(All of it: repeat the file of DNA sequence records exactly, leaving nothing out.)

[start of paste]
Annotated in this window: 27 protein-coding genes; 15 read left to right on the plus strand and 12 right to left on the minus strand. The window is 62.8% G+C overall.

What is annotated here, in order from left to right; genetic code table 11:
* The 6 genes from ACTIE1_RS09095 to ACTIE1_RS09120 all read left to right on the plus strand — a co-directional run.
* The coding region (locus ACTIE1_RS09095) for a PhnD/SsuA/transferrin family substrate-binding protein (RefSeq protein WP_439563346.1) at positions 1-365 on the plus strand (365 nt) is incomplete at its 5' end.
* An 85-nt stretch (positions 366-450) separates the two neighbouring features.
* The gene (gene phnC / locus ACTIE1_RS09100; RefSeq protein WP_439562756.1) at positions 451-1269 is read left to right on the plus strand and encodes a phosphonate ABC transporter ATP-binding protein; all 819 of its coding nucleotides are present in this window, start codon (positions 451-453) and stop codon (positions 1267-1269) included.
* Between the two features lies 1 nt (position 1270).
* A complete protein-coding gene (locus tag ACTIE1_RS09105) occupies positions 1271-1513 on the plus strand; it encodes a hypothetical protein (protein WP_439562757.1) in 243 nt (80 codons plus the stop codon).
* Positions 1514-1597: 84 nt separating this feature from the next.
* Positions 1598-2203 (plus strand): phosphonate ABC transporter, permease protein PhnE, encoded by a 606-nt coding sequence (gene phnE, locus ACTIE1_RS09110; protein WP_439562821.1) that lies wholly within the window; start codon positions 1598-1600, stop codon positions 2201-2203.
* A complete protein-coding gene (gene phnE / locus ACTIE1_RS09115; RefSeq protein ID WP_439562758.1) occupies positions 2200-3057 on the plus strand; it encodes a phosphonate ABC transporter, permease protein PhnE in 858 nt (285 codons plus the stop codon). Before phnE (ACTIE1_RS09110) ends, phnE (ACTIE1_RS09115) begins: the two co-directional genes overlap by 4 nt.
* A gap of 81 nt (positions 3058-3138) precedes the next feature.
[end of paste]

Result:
Annotated in this window: 27 protein-coding genes; 15 read left to right on the plus strand and 12 right to left on the minus strand. The window is 62.8% G+C overall.

What is annotated here, in order from left to right; genetic code table 11:
* The 6 genes from ACTIE1_RS09095 to ACTIE1_RS09120 all read left to right on the plus strand — a co-directional run.
* The coding region (locus ACTIE1_RS09095) for a PhnD/SsuA/transferrin family substrate-binding protein (RefSeq protein WP_439563346.1) at positions 1-365 on the plus strand (365 nt) is incomplete at its 5' end.
* An 85-nt stretch (positions 366-450) separates the two neighbouring features.
* The gene (gene phnC / locus ACTIE1_RS09100; RefSeq protein WP_439562756.1) at positions 451-1269 is read left to right on the plus strand and encodes a phosphonate ABC transporter ATP-binding protein; all 819 of its coding nucleotides are present in this window, start codon (positions 451-453) and stop codon (positions 1267-1269) included.
* Between the two features lies 1 nt (position 1270).
* A complete protein-coding gene (locus tag ACTIE1_RS09105) occupies positions 1271-1513 on the plus strand; it encodes a hypothetical protein (protein WP_439562757.1) in 243 nt (80 codons plus the stop codon).
* Positions 1514-1597: 84 nt separating this feature from the next.
* Positions 1598-2203 (plus strand): phosphonate ABC transporter, permease protein PhnE, encoded by a 606-nt coding sequence (gene phnE, locus ACTIE1_RS09110; protein WP_439562821.1) that lies wholly within the window; start codon positions 1598-1600, stop codon positions 2201-2203.
* A complete protein-coding gene (gene phnE / locus ACTIE1_RS09115; RefSeq protein ID WP_439562758.1) occupies positions 2200-3057 on the plus strand; it encodes a phosphonate ABC transporter, permease protein PhnE in 858 nt (285 codons plus the stop codon). Before phnE (ACTIE1_RS09110) ends, phnE (ACTIE1_RS09115) begins: the two co-directional genes overlap by 4 nt.
* A gap of 81 nt (positions 3058-3138) precedes the next feature.